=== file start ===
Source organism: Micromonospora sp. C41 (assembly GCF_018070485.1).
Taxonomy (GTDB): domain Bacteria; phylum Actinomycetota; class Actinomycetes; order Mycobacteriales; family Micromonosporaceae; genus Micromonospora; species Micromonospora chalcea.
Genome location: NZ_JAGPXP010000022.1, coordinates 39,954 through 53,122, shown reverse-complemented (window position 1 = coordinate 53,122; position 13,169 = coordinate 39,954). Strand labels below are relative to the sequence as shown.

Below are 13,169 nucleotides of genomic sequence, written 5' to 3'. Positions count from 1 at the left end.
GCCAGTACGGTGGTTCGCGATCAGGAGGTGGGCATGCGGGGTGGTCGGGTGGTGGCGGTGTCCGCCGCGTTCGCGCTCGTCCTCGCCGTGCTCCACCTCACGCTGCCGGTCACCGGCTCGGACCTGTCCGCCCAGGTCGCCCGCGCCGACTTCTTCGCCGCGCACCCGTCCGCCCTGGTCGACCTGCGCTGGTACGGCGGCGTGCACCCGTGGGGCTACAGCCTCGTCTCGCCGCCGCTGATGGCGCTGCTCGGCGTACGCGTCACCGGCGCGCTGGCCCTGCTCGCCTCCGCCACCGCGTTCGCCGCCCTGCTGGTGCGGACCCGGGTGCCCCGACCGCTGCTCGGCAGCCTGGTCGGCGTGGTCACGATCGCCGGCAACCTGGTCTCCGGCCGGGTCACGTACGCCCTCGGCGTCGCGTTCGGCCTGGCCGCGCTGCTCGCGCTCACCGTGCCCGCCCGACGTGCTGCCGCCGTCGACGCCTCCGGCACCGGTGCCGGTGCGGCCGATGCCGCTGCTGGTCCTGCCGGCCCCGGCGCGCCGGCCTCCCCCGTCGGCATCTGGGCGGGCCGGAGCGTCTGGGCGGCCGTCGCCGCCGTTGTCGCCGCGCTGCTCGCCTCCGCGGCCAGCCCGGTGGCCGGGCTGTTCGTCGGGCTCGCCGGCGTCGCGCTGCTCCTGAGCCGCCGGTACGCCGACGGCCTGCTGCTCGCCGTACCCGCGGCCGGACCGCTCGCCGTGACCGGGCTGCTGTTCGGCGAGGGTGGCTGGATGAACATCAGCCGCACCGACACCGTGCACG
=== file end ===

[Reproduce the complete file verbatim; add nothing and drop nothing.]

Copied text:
Source organism: Micromonospora sp. C41 (assembly GCF_018070485.1).
Taxonomy (GTDB): domain Bacteria; phylum Actinomycetota; class Actinomycetes; order Mycobacteriales; family Micromonosporaceae; genus Micromonospora; species Micromonospora chalcea.
Genome location: NZ_JAGPXP010000022.1, coordinates 39,954 through 53,122, shown reverse-complemented (window position 1 = coordinate 53,122; position 13,169 = coordinate 39,954). Strand labels below are relative to the sequence as shown.

Below are 13,169 nucleotides of genomic sequence, written 5' to 3'. Positions count from 1 at the left end.
GCCAGTACGGTGGTTCGCGATCAGGAGGTGGGCATGCGGGGTGGTCGGGTGGTGGCGGTGTCCGCCGCGTTCGCGCTCGTCCTCGCCGTGCTCCACCTCACGCTGCCGGTCACCGGCTCGGACCTGTCCGCCCAGGTCGCCCGCGCCGACTTCTTCGCCGCGCACCCGTCCGCCCTGGTCGACCTGCGCTGGTACGGCGGCGTGCACCCGTGGGGCTACAGCCTCGTCTCGCCGCCGCTGATGGCGCTGCTCGGCGTACGCGTCACCGGCGCGCTGGCCCTGCTCGCCTCCGCCACCGCGTTCGCCGCCCTGCTGGTGCGGACCCGGGTGCCCCGACCGCTGCTCGGCAGCCTGGTCGGCGTGGTCACGATCGCCGGCAACCTGGTCTCCGGCCGGGTCACGTACGCCCTCGGCGTCGCGTTCGGCCTGGCCGCGCTGCTCGCGCTCACCGTGCCCGCCCGACGTGCTGCCGCCGTCGACGCCTCCGGCACCGGTGCCGGTGCGGCCGATGCCGCTGCTGGTCCTGCCGGCCCCGGCGCGCCGGCCTCCCCCGTCGGCATCTGGGCGGGCCGGAGCGTCTGGGCGGCCGTCGCCGCCGTTGTCGCCGCGCTGCTCGCCTCCGCGGCCAGCCCGGTGGCCGGGCTGTTCGTCGGGCTCGCCGGCGTCGCGCTGCTCCTGAGCCGCCGGTACGCCGACGGCCTGCTGCTCGCCGTACCCGCGGCCGGACCGCTCGCCGTGACCGGGCTGCTGTTCGGCGAGGGTGGCTGGATGAACATCAGCCGCACCGACACCGTGCACG